Dreams… wow, those tend to get pushed to the back burner as a mother, don’t they? Sometimes they even get forgotten. I suppose if I was to look around I’d find that my dream of visiting Italy and Greece still exists. Dreams are fun to think about during quiet moments from time to time.

To describe my life story would be more like a describing a very tattered web. I like to joke that most people have family trees, well I have a huge family bush and a thorny one at that. Both my parents have been married 3 times so stability is a foreign concept to me. My biological father came into my life for a brief time when I was 16 only to disappear again. I have 3 sisters that I grew up with.

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Although two are half and one is step we were never anything but sisters.  We are always there for each other. Even still today, my big sister is my best friend and one of the only people I trust in this world.

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I saw and have been through way more than any little girl should ever need to be witness to. As a teenager I was more a parent to my mom than visa versa and had no rules to follow or structure in my life. I lived at the Beach and lived to party. Then at 17 I decided I needed to get my life together and so a new journey began. I also experienced my first real heart break that would alter my view of the world in a way that would torment me for years to come. I had to learn what it meant to value myself and love myself more than any other person. That I could only depend on me to get my needs met..always. I also had to learn how to trust my father in heaven and trust that he could love me when my earthly fathers couldn’t. Trust doesn’t come easy to a girl like me.

Three words to describe me… strong, because I have overcome a lot in my life and I’m very proud of this. I’m independent and very outgoing, I love new adventures and don’t like to depend on others to supply for my needs, happiness or well-being.

Womanhood and motherhood…LOL. For me it’s a blur. I think I’m just now starting to experience womanhood at 44. It’s a different kind of strong, but it feels good. My confidence is starting to emerge in a more secure sorta way. I like the woman I am today, the woman that I’m still becoming.

I think that thru this crazy journey I have learned that life is what you make it, not what you allow it to make you. Also because I have been thru much I know that it is no ones place to judge another’s walk.. I think if we as women could just stop for a moment and see the uniqueness in each other and not judge but love one another, our light as women and as sisters would shine brighter than the sun.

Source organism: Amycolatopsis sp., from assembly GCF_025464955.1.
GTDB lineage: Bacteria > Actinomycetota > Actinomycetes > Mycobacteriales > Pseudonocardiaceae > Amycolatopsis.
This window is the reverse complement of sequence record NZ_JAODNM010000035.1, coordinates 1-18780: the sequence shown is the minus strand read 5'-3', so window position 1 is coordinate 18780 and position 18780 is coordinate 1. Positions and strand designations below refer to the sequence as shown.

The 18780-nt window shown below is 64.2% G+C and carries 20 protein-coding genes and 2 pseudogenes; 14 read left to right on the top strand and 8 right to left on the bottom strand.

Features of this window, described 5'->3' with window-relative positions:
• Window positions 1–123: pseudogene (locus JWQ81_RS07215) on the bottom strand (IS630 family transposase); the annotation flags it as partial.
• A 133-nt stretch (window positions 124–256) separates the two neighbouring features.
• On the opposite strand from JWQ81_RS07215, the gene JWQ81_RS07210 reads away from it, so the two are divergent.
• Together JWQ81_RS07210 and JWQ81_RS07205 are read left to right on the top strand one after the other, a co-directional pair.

NikiJo Bluth

Eden, North Carolina

Age 44

Jennifer Anderson

I was single for 34 years of my life. My days were filled working as a Nurse Practitioner, running marathons, competing in triathlons and riding my bike. These activities were safe for me, they fit nicely into my comfort zone. Others things weren’t so safe and comfortable for me – relationships and vulnerability. Many days I wondered if I was good enough to be a wife and a mother. I looked at all my flaws, my hangups, my depression and saw a very inadequate person. Fear filled my heart that I would totally mess up any child that might come my way. How could anyone want a mom or wife like me who would be happy one day and in a dark place the next day?

Antidepressants will do funny things to a person. My moods stabilized and I was able to tuck away the negative feelings about myself and start to see through the fog to the real me, a person of goodness, kindness and worth. I started taking medication in December and by January I met the man that became my husband. At last I had courage to take a leap of faith.

While my husband and I dated we talked of having kids. He had 4 beautiful children from a previous marriage but was willing and eager to have more. However, neither of us were spring chickens anymore. Our biological clocks were ticking loudly. We tried for months to have a child but were unsuccessful so we sought medical help to see if we could find an answer to our struggle. After many tests, pokings and proddings we were told that having a baby was not likely to be in our future. What? How could this be? This was not how it was supposed to go. What had I done? The thing I had been so afraid of had become the thing I wanted the most. I felt as though I had wasted all those younger years and now I was being punished. Suddenly I wanted to be a mom more than anything but was given no hope. Well, almost no hope – the doctor said we had a 1% chance of conceiving.

With such a small possibility of pregnancy we decided to start fertility treatments. Blood draws, consultations and counseling dragged on for what felt like eternity. Finally we had everything arranged to start with my next cycle, but a funny thing happened – my cycle never started. We waited day after day wondering what the problem was. Finally we decided to take a pregnancy test and the result was positive! How could this be? How could this happen when we were given such little hope? It was a miracle! What a relief! We were beyond belief. Not that we were complaining. We just beat the odds by a long shot!